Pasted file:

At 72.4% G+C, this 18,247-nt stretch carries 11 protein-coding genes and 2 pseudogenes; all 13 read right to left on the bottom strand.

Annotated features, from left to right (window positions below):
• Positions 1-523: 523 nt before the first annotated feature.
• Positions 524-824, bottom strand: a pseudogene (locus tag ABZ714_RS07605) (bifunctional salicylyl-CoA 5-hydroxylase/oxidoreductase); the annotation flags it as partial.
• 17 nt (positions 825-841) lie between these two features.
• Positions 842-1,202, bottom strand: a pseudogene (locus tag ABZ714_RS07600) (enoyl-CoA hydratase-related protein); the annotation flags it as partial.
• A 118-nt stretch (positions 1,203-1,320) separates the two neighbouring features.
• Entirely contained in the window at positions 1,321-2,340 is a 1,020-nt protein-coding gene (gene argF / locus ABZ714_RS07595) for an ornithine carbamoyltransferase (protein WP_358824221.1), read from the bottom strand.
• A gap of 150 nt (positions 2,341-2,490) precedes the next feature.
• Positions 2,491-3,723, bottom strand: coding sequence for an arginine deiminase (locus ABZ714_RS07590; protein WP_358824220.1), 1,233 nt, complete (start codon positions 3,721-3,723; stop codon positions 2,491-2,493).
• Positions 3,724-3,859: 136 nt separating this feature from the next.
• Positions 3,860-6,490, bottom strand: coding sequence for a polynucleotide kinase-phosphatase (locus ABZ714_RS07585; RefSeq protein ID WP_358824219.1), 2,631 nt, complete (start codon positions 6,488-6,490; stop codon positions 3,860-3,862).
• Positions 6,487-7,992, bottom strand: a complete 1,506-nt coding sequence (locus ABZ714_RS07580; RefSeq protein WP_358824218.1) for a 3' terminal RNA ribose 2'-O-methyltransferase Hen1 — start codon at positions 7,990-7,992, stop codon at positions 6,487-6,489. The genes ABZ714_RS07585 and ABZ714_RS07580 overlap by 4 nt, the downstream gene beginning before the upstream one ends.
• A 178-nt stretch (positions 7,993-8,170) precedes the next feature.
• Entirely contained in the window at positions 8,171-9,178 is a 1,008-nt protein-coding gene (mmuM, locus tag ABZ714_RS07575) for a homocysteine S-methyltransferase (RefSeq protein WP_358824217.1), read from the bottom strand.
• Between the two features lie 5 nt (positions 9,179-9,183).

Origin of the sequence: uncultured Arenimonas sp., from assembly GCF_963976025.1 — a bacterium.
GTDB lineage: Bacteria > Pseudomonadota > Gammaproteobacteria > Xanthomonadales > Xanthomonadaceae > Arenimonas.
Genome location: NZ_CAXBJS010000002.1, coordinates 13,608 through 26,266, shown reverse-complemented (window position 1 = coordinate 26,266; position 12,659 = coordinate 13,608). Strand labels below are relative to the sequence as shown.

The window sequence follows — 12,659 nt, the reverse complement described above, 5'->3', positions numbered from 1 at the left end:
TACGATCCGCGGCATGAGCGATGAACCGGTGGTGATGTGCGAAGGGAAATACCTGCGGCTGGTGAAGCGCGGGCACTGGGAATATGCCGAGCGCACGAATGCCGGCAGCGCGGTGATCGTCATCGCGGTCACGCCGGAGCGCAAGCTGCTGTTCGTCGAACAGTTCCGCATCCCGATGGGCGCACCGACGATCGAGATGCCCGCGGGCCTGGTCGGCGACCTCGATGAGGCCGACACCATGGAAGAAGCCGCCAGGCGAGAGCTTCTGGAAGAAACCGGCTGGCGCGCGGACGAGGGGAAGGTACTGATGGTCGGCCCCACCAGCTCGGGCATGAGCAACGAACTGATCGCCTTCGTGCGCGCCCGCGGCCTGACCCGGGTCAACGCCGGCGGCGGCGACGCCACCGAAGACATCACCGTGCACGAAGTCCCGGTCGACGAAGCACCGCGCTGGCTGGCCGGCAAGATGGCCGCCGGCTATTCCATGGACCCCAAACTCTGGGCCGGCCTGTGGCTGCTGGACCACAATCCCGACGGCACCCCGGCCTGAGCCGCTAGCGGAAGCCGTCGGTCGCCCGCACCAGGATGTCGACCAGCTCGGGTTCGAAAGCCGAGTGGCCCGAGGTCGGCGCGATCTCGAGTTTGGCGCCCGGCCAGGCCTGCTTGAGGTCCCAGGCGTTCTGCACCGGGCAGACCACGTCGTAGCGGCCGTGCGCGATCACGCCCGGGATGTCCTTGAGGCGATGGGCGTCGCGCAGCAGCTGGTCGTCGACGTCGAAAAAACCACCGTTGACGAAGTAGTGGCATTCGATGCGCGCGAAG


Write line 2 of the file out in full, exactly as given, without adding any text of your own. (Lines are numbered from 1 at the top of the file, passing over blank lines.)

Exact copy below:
Annotated features, from left to right (window positions below):